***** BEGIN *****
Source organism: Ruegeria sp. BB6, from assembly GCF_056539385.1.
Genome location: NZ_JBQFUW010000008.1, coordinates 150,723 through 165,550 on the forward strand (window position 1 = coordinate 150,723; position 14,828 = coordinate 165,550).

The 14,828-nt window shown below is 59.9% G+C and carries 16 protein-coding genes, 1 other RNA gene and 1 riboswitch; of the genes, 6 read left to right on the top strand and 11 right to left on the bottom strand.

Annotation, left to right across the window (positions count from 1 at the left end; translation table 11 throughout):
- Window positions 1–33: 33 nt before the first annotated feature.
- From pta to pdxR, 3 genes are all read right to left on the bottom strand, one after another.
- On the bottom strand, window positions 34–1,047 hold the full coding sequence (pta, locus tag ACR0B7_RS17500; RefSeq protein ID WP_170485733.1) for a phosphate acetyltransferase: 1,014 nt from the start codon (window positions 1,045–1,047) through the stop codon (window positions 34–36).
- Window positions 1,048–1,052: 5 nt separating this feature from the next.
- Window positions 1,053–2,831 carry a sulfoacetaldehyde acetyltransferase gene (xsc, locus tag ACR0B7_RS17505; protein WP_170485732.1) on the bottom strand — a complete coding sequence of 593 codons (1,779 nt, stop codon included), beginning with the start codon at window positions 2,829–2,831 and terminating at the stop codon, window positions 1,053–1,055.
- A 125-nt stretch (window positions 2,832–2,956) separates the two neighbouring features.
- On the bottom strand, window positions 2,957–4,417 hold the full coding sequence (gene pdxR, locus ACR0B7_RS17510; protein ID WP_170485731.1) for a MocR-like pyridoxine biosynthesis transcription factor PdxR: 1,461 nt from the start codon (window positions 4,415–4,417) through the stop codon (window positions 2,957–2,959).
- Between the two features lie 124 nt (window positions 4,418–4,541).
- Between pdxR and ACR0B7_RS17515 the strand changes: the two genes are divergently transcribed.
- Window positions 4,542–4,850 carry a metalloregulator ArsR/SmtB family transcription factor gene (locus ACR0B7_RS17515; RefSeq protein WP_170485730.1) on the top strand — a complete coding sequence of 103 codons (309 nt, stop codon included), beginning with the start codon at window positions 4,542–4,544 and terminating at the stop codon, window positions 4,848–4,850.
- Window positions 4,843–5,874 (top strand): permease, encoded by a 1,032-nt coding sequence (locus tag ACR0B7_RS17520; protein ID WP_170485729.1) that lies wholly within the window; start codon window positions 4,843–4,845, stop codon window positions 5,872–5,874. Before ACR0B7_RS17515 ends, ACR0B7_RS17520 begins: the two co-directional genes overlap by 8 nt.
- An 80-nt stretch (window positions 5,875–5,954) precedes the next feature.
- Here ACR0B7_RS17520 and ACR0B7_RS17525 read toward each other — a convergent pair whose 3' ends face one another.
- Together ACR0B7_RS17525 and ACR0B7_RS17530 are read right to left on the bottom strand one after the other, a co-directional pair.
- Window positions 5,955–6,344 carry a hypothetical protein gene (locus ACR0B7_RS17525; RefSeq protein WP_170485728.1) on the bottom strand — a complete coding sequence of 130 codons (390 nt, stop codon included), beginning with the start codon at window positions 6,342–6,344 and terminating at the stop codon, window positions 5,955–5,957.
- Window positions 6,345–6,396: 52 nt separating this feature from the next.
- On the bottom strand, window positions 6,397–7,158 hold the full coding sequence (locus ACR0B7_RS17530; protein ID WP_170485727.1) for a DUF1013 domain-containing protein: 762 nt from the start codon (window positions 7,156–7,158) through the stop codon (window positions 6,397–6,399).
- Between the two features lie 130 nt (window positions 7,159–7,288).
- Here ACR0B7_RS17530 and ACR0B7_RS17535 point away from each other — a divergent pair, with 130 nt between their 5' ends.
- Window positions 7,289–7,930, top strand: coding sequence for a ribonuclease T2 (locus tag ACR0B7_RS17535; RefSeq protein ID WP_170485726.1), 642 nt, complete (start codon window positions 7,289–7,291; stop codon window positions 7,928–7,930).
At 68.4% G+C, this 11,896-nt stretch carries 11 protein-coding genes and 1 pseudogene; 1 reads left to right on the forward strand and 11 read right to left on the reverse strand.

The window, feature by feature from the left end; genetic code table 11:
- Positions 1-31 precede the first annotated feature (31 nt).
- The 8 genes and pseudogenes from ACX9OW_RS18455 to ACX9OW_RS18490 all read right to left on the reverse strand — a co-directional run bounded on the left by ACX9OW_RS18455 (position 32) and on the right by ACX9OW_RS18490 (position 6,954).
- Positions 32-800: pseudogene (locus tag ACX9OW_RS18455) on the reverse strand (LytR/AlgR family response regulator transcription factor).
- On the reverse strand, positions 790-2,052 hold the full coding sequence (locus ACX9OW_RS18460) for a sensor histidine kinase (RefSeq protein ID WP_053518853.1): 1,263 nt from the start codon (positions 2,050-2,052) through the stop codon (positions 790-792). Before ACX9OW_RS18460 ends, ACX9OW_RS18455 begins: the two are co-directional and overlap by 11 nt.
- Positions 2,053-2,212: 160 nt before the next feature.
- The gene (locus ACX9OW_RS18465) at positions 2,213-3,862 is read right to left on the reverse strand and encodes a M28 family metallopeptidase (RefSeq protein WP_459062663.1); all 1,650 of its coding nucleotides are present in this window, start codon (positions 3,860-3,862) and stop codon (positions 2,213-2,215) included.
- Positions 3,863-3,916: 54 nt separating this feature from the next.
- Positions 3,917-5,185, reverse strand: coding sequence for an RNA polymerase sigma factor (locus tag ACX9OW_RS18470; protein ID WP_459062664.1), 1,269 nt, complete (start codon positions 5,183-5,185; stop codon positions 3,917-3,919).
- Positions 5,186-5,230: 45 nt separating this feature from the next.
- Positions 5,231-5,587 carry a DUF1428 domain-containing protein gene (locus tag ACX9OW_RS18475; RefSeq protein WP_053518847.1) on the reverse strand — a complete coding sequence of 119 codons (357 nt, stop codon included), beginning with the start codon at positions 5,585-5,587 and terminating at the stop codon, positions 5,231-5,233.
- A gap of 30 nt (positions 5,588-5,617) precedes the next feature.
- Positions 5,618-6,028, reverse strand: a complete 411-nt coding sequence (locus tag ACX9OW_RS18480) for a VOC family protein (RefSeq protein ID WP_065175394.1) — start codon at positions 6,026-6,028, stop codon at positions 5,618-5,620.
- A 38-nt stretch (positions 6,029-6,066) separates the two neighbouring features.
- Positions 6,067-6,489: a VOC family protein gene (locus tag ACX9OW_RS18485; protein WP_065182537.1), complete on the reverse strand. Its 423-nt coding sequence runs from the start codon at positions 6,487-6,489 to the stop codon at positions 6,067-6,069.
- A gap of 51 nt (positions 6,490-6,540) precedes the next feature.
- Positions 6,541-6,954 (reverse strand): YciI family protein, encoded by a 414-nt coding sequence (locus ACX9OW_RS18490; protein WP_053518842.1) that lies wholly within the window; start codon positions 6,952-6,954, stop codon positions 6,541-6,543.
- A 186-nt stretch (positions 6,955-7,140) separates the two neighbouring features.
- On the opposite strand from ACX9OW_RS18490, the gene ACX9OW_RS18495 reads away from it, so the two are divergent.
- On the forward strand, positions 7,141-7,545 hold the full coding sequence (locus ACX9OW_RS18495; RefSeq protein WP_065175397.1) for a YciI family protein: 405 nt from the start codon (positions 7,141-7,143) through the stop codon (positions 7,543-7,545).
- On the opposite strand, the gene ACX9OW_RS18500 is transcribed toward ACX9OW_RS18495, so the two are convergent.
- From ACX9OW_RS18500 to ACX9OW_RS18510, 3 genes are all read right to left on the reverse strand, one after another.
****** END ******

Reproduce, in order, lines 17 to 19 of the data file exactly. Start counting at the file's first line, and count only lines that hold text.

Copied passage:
- Here ACR0B7_RS17520 and ACR0B7_RS17525 read toward each other — a convergent pair whose 3' ends face one another.
- Together ACR0B7_RS17525 and ACR0B7_RS17530 are read right to left on the bottom strand one after the other, a co-directional pair.
- Window positions 5,955–6,344 carry a hypothetical protein gene (locus ACR0B7_RS17525; RefSeq protein WP_170485728.1) on the bottom strand — a complete coding sequence of 130 codons (390 nt, stop codon included), beginning with the start codon at window positions 6,342–6,344 and terminating at the stop codon, window positions 5,955–5,957.